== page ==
Both Ardern and Leckinger mentioned the importance of arts education, specifically in relation to schools, but it’s striking that the arts are not mentioned in either of their education policies, which suggests it’s something the whole party is not particuarly committed to. Likewise, the evidence in the arts policies of some organisations having a stronger voice than others – much mention of literature, none of theatre and dance – gives the impression that some of both policies were written when someone heard a good idea said loudly and decided to include it.

Whilst Maori arts are covered by both Labour and Green policy, there was woefully little mention of them during the debate, at least not until Hinurewa te Hau stepped forward to speak on behalf of the delayed Maori party spokesperson. Although the Maori party doesn’t have a specific arts policy, in a way it has the most heartening of all of them, in that as te Hau explains it, the arts are just implicit in other policies, not separated out as some special weird thing for only a few people. As an aside, the wonder of video means you can also delight in the uncomfortable body language of most of the panelists when a question about when te reo will be made compulsory in schools is put to them. If you want to win over an audience full of people used to analysing movement on stage, you need to be in control of your gestures.

As debate chair Simon Wilson noted, the arts sector has an unusually wide scope. Policy needs to be as useful for the producers of Avatar as it is for the first time actors on stage at the Dargaville Little Theatre. On the evidence presented during this debate, and on the policies themselves, none of the parties are achieving this just yet. It would be an encouraging sign if the governing party deigned to even release their policy. Speaking with other audience members after the debate, there was a resigned feeling of getting more of the same, perhaps with a few nice extras, but no sense of being excited by any sort of grand vision. Wilson started by comparing all the parties to various Shakespearean characters, and the overall arts policy debate is like Timon of Athens, parts of it well written but most of it feeling like a first draft that needs revision.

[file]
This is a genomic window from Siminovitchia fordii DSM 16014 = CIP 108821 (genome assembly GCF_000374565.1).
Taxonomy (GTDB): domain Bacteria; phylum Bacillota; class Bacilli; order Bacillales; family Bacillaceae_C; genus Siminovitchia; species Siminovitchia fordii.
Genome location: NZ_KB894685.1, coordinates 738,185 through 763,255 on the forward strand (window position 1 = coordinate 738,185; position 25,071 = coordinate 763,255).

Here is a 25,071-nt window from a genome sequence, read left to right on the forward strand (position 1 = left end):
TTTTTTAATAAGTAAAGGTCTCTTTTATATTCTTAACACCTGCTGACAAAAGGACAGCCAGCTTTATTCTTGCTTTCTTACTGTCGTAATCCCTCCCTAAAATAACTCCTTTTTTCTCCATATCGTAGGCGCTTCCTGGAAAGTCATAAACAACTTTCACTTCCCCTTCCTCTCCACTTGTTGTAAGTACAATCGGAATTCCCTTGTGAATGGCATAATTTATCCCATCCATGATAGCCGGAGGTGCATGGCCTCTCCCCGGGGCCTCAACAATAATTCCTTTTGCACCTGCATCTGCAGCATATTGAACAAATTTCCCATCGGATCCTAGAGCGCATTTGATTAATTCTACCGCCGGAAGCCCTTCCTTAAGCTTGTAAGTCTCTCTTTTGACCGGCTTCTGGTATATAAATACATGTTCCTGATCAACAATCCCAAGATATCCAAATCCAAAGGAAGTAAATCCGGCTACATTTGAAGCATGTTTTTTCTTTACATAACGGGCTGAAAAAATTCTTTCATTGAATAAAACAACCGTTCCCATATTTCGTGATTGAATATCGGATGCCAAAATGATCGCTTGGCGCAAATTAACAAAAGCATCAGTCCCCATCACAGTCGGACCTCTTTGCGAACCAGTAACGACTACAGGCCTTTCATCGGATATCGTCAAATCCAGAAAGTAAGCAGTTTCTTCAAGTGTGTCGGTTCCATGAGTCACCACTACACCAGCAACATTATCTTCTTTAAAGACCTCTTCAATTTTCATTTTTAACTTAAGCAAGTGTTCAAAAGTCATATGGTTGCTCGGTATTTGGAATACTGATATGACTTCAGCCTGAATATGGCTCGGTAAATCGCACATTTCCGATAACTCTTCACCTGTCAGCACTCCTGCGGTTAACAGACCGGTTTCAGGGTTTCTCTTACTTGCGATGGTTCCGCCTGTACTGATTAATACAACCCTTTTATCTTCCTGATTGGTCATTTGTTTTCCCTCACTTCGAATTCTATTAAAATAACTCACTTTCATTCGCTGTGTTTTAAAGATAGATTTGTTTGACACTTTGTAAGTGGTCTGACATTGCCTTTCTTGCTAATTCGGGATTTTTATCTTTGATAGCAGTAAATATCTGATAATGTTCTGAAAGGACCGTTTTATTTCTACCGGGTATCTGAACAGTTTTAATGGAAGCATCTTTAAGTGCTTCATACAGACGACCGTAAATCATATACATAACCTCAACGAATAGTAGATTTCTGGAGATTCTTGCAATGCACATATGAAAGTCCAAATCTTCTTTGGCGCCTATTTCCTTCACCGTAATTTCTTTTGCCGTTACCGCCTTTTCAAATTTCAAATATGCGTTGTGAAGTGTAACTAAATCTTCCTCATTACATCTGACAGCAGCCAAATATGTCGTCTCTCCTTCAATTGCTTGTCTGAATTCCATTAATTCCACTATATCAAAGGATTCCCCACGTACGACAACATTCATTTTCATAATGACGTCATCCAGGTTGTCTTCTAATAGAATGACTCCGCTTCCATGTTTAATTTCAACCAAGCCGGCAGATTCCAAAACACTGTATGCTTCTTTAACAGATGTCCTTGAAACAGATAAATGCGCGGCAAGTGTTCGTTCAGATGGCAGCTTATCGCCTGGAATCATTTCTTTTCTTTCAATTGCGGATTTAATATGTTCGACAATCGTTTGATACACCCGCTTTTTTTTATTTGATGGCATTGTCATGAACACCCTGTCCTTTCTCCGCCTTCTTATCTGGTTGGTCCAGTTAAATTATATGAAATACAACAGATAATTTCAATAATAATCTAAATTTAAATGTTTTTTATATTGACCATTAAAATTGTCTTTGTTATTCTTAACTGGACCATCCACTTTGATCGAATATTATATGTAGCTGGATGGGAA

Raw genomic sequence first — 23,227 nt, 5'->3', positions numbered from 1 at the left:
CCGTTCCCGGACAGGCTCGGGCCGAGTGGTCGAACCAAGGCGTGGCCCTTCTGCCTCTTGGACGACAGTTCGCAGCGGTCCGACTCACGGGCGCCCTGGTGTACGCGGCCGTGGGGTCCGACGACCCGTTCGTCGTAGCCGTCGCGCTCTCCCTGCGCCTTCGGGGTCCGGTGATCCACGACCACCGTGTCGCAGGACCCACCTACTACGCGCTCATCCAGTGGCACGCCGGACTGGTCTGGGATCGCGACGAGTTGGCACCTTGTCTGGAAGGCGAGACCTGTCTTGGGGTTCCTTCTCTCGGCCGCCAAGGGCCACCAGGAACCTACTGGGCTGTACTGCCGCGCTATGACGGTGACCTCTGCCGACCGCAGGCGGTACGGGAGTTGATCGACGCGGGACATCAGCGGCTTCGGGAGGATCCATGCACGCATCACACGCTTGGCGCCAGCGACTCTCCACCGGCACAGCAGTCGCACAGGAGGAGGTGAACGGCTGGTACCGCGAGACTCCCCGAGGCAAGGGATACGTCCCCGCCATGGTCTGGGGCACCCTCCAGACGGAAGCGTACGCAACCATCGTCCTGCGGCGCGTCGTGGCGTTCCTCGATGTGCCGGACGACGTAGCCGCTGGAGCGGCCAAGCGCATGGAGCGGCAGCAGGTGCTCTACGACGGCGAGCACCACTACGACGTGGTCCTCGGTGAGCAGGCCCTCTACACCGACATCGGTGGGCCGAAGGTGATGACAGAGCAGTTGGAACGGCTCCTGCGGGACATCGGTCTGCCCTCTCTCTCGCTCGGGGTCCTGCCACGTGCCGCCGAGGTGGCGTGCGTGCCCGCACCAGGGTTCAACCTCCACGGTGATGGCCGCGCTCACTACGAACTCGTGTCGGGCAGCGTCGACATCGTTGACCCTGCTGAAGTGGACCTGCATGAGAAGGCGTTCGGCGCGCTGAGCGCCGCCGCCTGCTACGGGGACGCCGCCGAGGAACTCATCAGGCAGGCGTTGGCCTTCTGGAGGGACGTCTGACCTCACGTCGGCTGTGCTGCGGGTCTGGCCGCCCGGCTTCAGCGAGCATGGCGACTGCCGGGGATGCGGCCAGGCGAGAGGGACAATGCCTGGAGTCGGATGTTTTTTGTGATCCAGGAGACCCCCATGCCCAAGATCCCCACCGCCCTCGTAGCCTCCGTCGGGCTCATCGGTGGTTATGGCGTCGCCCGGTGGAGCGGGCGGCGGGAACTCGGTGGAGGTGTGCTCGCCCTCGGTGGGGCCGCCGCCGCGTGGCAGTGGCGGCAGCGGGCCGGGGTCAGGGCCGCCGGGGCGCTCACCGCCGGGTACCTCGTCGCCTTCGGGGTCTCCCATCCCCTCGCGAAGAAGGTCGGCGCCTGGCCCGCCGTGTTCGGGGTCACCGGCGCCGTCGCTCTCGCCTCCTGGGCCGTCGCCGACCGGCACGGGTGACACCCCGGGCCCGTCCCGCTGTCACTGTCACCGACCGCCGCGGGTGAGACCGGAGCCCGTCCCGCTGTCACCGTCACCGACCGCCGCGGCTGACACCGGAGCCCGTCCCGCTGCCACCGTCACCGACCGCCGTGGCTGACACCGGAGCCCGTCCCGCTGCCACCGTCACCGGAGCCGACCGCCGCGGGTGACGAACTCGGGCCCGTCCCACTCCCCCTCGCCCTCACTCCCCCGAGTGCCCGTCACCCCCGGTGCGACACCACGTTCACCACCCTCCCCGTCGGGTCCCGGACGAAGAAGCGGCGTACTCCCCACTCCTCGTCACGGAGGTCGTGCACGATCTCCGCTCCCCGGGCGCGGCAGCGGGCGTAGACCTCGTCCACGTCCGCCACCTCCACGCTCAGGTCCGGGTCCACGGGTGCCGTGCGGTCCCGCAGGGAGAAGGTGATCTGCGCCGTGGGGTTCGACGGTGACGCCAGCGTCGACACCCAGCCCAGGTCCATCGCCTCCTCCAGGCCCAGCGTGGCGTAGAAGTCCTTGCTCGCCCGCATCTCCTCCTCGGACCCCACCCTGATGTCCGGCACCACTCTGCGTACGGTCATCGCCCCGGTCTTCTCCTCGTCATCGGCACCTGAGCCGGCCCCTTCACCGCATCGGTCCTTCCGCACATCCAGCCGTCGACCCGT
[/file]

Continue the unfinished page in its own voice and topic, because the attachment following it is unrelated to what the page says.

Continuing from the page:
Timeline

By Jose Barbosa

00:00:14 - Welcome and introduction by Simon Wilson

00:04:34 - Paul Goldsmith (“Should I stand? I feel like I should stand.”)

00:17:17 - Jacinda Ardern (to Goldsmith re: Hobbit laws: “Our argument is you got duped.”)

00:28:13 - Richard Leckinger (“I feel like I haven’t found my light.”)

00:41:22 - Chris Yong (“In case you’re curious, that band I was referring to was the rock band Tadpole.”)

00:52:44 - Hinurewa te Hau (“You must be very unwell.”)

01:04:55 Question from Michael Smythe, industrial designer and author, regarding the arts as benefiting from increased wealth versus arts as a wealth generator

01:11:49 - Question from Janet McAllister, arts columnist for the NZ Herald: “What do you see as the cultural wellbeing goals of art, particularly funded art, and where does Tangata Whenua fit into this?”

01:17: 43 - Question from Anahera Higgins, Maori Arts and Culture Programme Manager at Auckland Council: “When is the Maori language going to be compulsory in our schools?”

01:24:08 - Question from Craig Ranapia, blogger at publicaddress.net: “What is one concrete thing you will do to reduce that burden [filling out copious grant forms] on the arts sector?”

01:28: 01 Comment from Jessica Smith, Executive Director of Silo Theatre: “Maybe take the money from yachting and put it into arts and culture because we’re the ones waving the flag for brand New Zealand.”

01:29:23 - Simon Wilson, wrap up and thank yous.

The Pantograph Punch
19/08/2014

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The Pantograph Punch

12 Sep 2014